Children who stay home also have time to engage in the most educational activity of all: reading. Combined with regular physical activity out of doors, such as nature hikes and gardening, home-schoolers can learn the way our ancestors did. Not constrained by standardized tests that stifle creativity, home-schoolers have the opportunity to learn art and music, to explore the nature of mathematics instead of engaging in the rote memorization of formulas. If kids don't have to spend half their day going to and from school and to and from classes within the school building, they can read, or learn about germinating seeds, or create a blog (!), or practice the piano--or choose from any number of activities that will educate them far better than sitting in a classroom with thirty other children, preparing for a high-stakes exam that will teach them exactly nothing except how to memorize information without having digested it properly first.

One of the main arguments against home-schooling is that kids won't get properly socialized. My response to that is socialized into what? Early sexualization? Rabid consumerism? Classism? Racism? Bullying?

In the nineteenth century, William Morris decried the institutionalism of British public (i.e. private) education, and the degeneration of boarding schools into "boy farms." We haven't come much further than that in our public schools, where kids are squeezed into patterns of expectation, and are "educated" primarily by their peers. Do we really want our country to be led eventually by a generation who spent their school years penned into a room with a single adult as a model? Why not teach our children by example? They can surely be better socialized by spending high-quality time interacting with intelligent adults, rather than letting their chums "teach" them about birds, bees, life, the universe, and everything.

My own childhood was hardly idyllic, but my fondest memories involve large amounts of time spent with my parents and their friends. Being taken to the Foreign Correspondents Club in Taipei for lunch, or accompanying a group of adults to a local lake for a day of swimming and conversation were common occurrences, and taught me that adults really do enjoy conversing with children who have grown up being treated like reasonable human beings. And when we weren't interacting with adults, my brother and I had the opportunity to explore our surroundings on our own; when we were really stumped for something to do, we'd put on elaborate plays and pretend to be everything from Arthurian knights to samurais to children in Enid Blyton stories. Of course, we could only do these things because we'd read the books that gave us the ideas in the first place. Perhaps the best part of our growing up is that we didn't have access to television until we were teenagers. Now, there's an idea . . . .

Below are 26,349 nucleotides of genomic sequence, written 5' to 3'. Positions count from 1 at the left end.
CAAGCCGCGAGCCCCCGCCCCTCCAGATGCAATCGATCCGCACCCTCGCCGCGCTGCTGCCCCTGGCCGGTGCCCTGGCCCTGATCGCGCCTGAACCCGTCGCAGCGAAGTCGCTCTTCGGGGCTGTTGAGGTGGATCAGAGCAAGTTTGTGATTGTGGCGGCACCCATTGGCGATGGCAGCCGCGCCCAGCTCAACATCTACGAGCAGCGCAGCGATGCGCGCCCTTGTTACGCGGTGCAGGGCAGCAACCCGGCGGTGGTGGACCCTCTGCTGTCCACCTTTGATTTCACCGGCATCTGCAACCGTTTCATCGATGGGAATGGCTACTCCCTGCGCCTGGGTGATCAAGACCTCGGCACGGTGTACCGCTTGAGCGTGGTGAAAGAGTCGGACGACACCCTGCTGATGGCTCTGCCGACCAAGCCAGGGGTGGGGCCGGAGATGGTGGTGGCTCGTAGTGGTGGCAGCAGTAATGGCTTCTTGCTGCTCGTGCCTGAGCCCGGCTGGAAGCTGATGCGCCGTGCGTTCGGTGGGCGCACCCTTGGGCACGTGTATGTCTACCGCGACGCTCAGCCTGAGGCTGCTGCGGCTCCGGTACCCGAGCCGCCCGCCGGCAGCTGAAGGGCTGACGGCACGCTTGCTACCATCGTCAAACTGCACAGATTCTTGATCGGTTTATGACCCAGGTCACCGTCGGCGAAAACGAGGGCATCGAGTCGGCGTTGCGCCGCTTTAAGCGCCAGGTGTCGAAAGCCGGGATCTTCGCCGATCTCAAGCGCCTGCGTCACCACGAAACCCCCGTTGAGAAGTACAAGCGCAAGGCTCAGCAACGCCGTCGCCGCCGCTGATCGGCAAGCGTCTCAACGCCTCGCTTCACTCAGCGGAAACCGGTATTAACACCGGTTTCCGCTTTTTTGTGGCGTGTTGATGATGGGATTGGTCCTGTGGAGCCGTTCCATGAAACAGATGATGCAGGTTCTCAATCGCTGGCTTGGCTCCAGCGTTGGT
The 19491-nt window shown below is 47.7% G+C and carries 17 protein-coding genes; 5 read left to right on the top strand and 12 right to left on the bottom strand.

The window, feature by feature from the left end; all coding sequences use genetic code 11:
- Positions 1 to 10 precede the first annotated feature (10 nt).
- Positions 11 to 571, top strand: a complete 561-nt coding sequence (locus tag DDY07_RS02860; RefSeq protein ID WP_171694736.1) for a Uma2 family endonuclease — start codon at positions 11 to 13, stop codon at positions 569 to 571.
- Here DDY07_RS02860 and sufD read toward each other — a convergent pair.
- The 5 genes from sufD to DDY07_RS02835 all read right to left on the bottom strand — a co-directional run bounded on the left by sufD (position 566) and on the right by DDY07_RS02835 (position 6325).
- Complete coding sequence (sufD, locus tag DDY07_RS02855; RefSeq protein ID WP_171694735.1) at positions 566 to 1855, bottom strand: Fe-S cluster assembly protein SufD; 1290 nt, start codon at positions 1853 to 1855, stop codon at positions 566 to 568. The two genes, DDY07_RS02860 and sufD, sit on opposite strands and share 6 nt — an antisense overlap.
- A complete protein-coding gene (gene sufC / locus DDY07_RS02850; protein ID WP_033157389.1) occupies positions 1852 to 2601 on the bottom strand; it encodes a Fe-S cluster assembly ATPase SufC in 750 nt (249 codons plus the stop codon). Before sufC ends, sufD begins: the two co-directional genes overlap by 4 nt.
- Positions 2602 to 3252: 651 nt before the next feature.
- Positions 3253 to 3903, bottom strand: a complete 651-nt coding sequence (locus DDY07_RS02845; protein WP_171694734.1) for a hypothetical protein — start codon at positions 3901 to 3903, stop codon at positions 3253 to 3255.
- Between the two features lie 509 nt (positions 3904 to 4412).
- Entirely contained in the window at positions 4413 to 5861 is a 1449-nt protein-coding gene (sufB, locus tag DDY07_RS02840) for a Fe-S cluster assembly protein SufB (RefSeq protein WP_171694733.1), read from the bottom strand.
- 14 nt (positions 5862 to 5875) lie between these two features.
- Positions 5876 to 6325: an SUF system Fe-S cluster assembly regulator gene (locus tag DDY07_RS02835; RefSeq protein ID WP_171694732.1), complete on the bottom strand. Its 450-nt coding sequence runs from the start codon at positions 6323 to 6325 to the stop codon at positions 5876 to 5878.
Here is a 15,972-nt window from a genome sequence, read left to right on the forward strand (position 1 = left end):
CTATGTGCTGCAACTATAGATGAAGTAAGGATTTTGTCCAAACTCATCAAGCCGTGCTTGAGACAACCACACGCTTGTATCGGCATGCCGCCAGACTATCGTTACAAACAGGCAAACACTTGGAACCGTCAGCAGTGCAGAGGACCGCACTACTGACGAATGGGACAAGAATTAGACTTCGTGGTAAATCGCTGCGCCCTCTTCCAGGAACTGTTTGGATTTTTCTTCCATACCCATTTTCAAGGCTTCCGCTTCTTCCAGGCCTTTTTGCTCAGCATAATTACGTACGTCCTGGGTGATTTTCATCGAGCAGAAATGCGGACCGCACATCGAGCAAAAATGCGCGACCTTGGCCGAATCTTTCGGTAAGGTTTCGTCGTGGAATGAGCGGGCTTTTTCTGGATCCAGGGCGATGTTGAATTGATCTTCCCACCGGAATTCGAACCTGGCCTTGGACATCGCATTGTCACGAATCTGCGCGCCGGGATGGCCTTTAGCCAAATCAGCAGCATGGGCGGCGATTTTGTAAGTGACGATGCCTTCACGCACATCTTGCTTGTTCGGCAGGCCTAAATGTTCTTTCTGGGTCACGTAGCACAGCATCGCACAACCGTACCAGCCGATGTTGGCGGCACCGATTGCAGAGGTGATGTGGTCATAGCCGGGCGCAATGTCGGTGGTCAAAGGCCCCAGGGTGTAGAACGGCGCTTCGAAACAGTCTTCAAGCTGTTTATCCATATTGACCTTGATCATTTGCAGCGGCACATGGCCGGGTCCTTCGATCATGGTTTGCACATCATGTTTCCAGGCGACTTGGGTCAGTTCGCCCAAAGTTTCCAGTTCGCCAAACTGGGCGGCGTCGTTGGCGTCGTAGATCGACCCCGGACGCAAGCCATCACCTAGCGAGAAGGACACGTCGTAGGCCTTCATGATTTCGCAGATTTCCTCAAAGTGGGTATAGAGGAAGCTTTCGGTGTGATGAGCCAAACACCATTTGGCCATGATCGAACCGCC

And so, for my friends Sheryl and Jenny, who have been or are beginning to home-school their children, you have my deepest admiration for your imagination and your courage. You give me hope when there frequently seems little to be hopeful about. And for you I'll continue to post information and resources on home schooling when I find them in my own unending search for ways to develop a truly humane (and human) way to help our children survive difficult times and craft a better future.

Image credits: James Tissot, "A Little Nimrod," and a little girl reading by Jessie Wilcox Smith, both from Wikimedia Commons.

Monday, August 25, 2008

Assessing Assessment

I was preoccupied last week with helping to fight fires at school, lit by the departure of not one but two academic directors, and the chaos of a fairly new phenomenon: what's called a "mid-quarter start," in which new students enter the program and take a couple of classes twice a week for five weeks. Two hundred newbies descended into our hallowed halls, causing overflows in the already-packed parking garage, as well as disconcerting room changes. In all fairness, I don't think anybody expected 200 people to take advantage of the opportunity to enter at mid-term. But the problem's exacerbated by the necessity of sharing our facilities with another college in the corporation's stable. Things should get better when they get their own building (Somewhere Else, we sigh, collectively). The new students, though, seem to be dealing well with the confusion, and the "old" ones have grumbled but gone on with their work. We are, on the whole, an adaptable lot.

In the meantime, we're halfway through the normal quarter, and chest-high in assessment activities, both institutional and pedagogical. The institutional part seems to be going along swimmingly, as we streamline our process and as the various components of the school get used to it and learn how to hold up their end. In the classroom, however, I'm in the midst of a struggle between numbers and ideas.